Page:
Birds of a feather do business together

Jean-Marc Fournier, Economist, Public Economics Division, OECD Economics Department

Numerous international agreements and free trade areas have reduced trade and foreign investment restrictions dramatically. This is one factor that has boosted international trade, which has risen about one and a half times faster than GDP since the Second World War. Globalisation has made it possible to reap economies of scale and has given access to cheaper goods.

Beyond the explicit barriers to international trade and investment, firms also face national regulatory hurdles. Firms have to deal with numerous specific rules in other countries which can be complex. This complexity has a cost. Simplification and harmonisation of regulations boost trade and FDI.

The OECD collects detailed data on product market regulations that hamper competition, including, for instance, the involvement of the state in business operations, licencing systems or sector-specific regulations (e.g. regulations of telecommunication firms). Regulations that do not discourage competition (e.g. safety requirements applied to all firms) are excluded. These data allow one to look at differences of regulatory settings between country pairs. This reveals that there is a sizeable heterogeneity in regulatory settings across countries (Figure 1).

Figure 1. Product market regulation heterogeneity

Average bilateral heterogeneity, 2013, per cent

Note: The bilateral heterogeneity is the share of answers to the OECD product market regulation questionnaire that differ between pairs of countries; it is computed for each country pair. The US PMR data are available until 2008 only, and hence the United States is not shown in this figure. Source: OECD, Product Market Regulation database and OECD calculations.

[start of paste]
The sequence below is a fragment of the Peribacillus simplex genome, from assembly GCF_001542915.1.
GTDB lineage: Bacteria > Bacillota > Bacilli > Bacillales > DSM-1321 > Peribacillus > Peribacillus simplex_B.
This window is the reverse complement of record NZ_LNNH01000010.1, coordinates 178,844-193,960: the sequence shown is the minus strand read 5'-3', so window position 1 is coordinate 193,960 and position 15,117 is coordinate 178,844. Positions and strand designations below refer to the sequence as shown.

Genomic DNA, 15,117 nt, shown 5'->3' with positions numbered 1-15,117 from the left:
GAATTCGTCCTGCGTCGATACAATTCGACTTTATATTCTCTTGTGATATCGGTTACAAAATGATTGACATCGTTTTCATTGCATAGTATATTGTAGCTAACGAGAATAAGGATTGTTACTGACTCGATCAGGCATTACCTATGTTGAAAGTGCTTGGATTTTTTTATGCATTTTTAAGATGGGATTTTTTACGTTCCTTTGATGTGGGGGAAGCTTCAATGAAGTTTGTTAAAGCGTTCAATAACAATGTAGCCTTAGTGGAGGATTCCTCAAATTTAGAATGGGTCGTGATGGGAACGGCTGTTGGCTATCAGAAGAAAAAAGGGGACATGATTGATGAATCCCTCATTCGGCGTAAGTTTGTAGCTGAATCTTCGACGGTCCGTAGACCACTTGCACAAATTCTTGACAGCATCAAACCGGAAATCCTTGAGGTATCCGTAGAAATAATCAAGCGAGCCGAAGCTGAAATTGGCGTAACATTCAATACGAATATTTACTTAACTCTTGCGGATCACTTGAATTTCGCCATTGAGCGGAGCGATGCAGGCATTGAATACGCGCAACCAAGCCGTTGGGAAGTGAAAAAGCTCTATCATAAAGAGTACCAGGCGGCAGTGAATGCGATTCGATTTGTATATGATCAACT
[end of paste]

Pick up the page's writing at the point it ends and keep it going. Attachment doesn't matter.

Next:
My research shows that firms prefer to invest in a country with a similar regulatory environment. A broad reform package that would cut regulatory differences by one fifth could increase foreign direct investment by about 15%. Such a pace of convergence has been observed between 2008 and 2013 for pairs of countries such as Austria and the Slovak Republic. Regulatory differences in some fields reduce FDI more than others. This is especially the case for antitrust exemptions, regulatory barriers in service sectors, command and control regulations and barriers in network sectors. Belonging to the EU Single Market has a positive effect on foreign direct investment, reflecting the implementation of common area-wide rules. My work also confirms that the stringency of explicit FDI restrictions reduces foreign direct investment, which was also found in many other studies. Last, the stringency of employment protection legislation and the complexity of regulations also have a large negative impact on foreign direct investment.

This complexity has a cost.

Reducing regulatory differences and regulatory stringency also boosts trade as shown in this working paper. For instance, a broad reform package that would align product market regulation to the average of the best performers and, at the same time, cut regulatory heterogeneity by one-fifth can increase trade intensity within the European Union by more than 10%. There is also specific evidence that anti-competitive regulations in network sectors such as airlines and telecom reduce trade.

Find out more:

Fournier, J.-M. (2015a), “The Negative Effect of Regulatory Divergence on Foreign Direct Investment”, OECD Economics Department Working Papers, No. 1268, OECD Publishing.

Fournier, J.-M. (2015a), “The Heterogeneity of Product Market Regulations”, OECD Economics Department Working Papers, No. 1182, OECD Publishing.

Fournier, J.-M. et al. (2015), “Implicit Regulatory Barriers in the EU Single Market: New Empirical Evidence from Gravity Models”, OECD Economics Department Working Papers, No. 1181, OECD Publishing.


Originally published at oecdecoscope.wordpress.com on March 24, 2016.

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